Mar 12 11:20 AM | Likes Like |Link to Comment
  • The steep fall in gas prices over recent years sparks doubts about the future of utility Energy Future Holdings, which was bought by a P-E group led by KKR (KKR), GS (GS) and TPG for $45B in 2007. Investors fear a sharp drop in revs due to the expiry over the next two years of hedges that protect the firm from the price falls, the FT reports.  [View news story]
    Now Buffet finally gets it....this transaction was not about building value via applying PE knowledge / expertise, rather it was a massively leveraged bet on the price of gas. With the initial hedges approaching expiry, absent an marked increase in gas prices, TXU will be the quintessential case study with respect to PE sponsor involvement in transactions that involves nothing more than a directional bet on a commodity. In this transaction, the PE sponsor's hyperbole with respect to the "hedges" was either negligence (given the short tenor of the hedges relative to long dated risk) or PE sponsor marketing at is finest. Shame on debt investors who don't get compensated for taking this type of risk; conversely, kudos to the PE sponsors for bamboozling/bullying the rating agencies and debt investors. Bravo! Memories are short, in the last 30 days we have seen a rush of similar commodity bets being placed by PE sponsors who are rushing to put their dated PE fund dry powder to work before the investment expiry date of such funds.
    Mar 7 08:41 AM | 1 Like Like |Link to Comment
  • Ally Financial CEO Michael Carpenter sits down with the WSJ, and talks about repaying $17B to taxpayers, the company's partnership with GM, and what it's like to have the Treasury as a major shareholder. (Not discussed: the company's expected IPO)  [View news story]
    such dead money, no reason to exist
    Feb 9 03:24 PM | Likes Like |Link to Comment
  • JPMorgan Chase (JPM) asks the bankruptcy judge overseeing the proceedings in the Bernie Madoff case to move Irving Picard's lawsuit to federal district court where it can demand a jury trial. A court filing says the trustee for Madoff's victims is exceeding his power by suing in bankruptcy court where a judge rather than a jury would decide the case.  [View news story]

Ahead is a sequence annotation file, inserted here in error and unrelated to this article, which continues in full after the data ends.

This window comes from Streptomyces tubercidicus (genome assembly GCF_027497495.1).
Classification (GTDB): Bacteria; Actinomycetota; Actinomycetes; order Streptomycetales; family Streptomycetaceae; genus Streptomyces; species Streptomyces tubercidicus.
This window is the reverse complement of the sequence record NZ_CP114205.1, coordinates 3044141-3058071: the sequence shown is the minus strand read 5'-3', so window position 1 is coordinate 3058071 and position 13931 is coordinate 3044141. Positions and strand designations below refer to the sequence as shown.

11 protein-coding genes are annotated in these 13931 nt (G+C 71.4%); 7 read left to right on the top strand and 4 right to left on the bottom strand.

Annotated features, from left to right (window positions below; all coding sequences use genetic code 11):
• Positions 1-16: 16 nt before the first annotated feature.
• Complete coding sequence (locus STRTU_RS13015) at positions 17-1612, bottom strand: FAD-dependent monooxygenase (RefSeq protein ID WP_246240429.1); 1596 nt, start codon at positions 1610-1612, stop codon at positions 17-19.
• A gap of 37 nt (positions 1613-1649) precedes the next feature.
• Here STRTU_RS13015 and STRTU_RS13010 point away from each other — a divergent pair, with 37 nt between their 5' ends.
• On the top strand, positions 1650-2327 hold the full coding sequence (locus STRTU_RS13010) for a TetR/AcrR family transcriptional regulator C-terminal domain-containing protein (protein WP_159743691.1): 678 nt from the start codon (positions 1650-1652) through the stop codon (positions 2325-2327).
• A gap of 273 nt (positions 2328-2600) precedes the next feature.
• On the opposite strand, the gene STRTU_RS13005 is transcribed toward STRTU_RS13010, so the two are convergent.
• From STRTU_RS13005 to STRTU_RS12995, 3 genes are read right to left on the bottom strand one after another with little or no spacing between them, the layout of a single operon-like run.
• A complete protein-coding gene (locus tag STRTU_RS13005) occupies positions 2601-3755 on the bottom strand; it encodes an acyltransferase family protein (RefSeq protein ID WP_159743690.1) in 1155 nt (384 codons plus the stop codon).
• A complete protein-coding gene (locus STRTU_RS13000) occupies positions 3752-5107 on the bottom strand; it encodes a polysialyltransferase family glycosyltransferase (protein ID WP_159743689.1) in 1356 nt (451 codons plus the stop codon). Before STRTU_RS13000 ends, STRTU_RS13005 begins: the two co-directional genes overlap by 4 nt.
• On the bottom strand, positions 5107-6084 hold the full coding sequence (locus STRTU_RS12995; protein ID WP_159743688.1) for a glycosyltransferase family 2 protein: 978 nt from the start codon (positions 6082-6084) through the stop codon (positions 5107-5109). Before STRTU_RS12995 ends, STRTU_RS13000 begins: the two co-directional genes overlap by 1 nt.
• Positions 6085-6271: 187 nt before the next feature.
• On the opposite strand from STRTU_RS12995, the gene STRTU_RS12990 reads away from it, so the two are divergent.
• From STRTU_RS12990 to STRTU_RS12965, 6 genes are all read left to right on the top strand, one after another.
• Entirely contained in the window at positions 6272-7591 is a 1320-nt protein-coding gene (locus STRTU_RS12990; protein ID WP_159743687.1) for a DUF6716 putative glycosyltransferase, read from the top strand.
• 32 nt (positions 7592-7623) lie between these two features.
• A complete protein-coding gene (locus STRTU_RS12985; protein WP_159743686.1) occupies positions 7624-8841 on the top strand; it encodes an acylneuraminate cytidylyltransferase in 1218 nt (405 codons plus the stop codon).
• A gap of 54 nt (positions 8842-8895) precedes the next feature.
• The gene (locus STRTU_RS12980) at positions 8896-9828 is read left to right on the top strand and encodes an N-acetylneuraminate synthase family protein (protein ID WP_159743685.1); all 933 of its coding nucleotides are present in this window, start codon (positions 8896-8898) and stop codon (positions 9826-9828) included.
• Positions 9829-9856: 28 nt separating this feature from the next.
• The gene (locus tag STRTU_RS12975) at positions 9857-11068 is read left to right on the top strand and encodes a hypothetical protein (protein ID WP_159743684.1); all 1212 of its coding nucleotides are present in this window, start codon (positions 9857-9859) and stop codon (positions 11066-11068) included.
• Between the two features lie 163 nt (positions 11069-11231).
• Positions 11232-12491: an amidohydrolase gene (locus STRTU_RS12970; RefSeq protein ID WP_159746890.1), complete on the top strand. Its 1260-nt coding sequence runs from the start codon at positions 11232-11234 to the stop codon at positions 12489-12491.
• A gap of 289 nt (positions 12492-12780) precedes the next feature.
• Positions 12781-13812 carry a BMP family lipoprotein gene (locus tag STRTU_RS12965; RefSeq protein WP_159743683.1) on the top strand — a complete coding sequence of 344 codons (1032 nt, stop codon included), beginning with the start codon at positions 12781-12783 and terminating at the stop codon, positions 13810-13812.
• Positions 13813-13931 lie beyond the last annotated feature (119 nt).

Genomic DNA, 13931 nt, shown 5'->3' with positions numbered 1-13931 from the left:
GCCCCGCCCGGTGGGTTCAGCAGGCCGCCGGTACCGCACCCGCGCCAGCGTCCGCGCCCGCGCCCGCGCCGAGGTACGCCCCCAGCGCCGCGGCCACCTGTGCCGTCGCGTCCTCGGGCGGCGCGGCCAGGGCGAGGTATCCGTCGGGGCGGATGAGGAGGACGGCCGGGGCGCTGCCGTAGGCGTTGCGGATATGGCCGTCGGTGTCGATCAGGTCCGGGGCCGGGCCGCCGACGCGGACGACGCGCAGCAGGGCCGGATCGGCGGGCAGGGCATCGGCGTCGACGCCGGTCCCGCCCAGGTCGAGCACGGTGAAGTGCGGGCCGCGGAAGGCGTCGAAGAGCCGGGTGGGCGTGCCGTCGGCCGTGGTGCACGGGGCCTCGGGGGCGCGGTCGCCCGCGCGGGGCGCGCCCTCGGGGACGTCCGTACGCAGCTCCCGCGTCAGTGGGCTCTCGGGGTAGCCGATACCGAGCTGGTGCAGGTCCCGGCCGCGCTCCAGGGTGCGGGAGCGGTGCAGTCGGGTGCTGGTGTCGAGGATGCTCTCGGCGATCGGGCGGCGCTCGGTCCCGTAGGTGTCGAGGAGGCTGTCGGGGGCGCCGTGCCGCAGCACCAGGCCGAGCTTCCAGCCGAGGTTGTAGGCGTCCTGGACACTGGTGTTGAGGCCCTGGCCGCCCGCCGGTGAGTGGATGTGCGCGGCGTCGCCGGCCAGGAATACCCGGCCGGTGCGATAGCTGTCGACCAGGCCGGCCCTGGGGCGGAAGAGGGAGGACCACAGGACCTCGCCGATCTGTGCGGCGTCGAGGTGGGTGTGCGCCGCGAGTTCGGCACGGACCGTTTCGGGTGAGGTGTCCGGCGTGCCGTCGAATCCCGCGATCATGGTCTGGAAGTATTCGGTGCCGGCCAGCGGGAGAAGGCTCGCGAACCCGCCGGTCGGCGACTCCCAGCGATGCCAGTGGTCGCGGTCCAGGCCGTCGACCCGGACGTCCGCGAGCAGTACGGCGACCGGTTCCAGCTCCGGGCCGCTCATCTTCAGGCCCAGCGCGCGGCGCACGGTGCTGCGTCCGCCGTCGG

Any competent judge is going to laser in on the fact that at the top of the house, Dimon was net short Madoff exposure (short vis-a-vis their paying on Madoff linked TROR swaps while their long position was substantially eliminated by redeeming their investments in the Madoff funds)....that net short position is either (i) imprudent business decision and/or risk management decision (if they believed in Madoff's track record and ability to generate the said returns) or (ii) prima facie evidence that they had an implicit top of the house bet that Madoff was a ponzi scheme. If their lawyers are semi competent, their TROR swaps had disclosure that stated they could be net long, neutral, and/or net short Madoff exposure, but I speculate they were sold with the standard BS line "...we want to reduce our long exposure...". A jury won't be able to parse through what it means (with respect to knowledge of Madoff) to have the net short position at the top of the house. dimon has instilled a culture that every business line in the bank talks to each other about what the hell is going on with customers and their net exposure to each company and how to use customer-centric information (even when sharing such information across business lines raises ethical and other issues) to effectively manage the bank's net economic exposure and / or to make money on the information flow. Of course I am just speculating here, but if it walks like a duck...
    Feb 9 03:19 PM | 1 Like Like |Link to Comment
  • Wells Fargo (WFC) announces that CFO Howard Atkins is retiring immediately due to "personal reasons" and will be replaced by chief administrative officer Timothy Sloan. The bank says the move is "unrelated to the company's financial condition or financial reporting." WFC -2.6% AH. (PR)  [View news story]
    because the public relations group decided to include the gratuitous comment "...on unpaid leave....until retirement..." causes me to conclude it was personal conduct (ala Hurd) matter and the board was miffed....otherwise the public relations group would have been told to use language that was more favorable for Atkins. Sloan is damn smart, thinks straight and talks straight, and has pristine reputation...he will do good work...he is a natural successor to Stump in 5 to 7 years.
    Feb 8 06:47 PM | 2 Likes Like |Link to Comment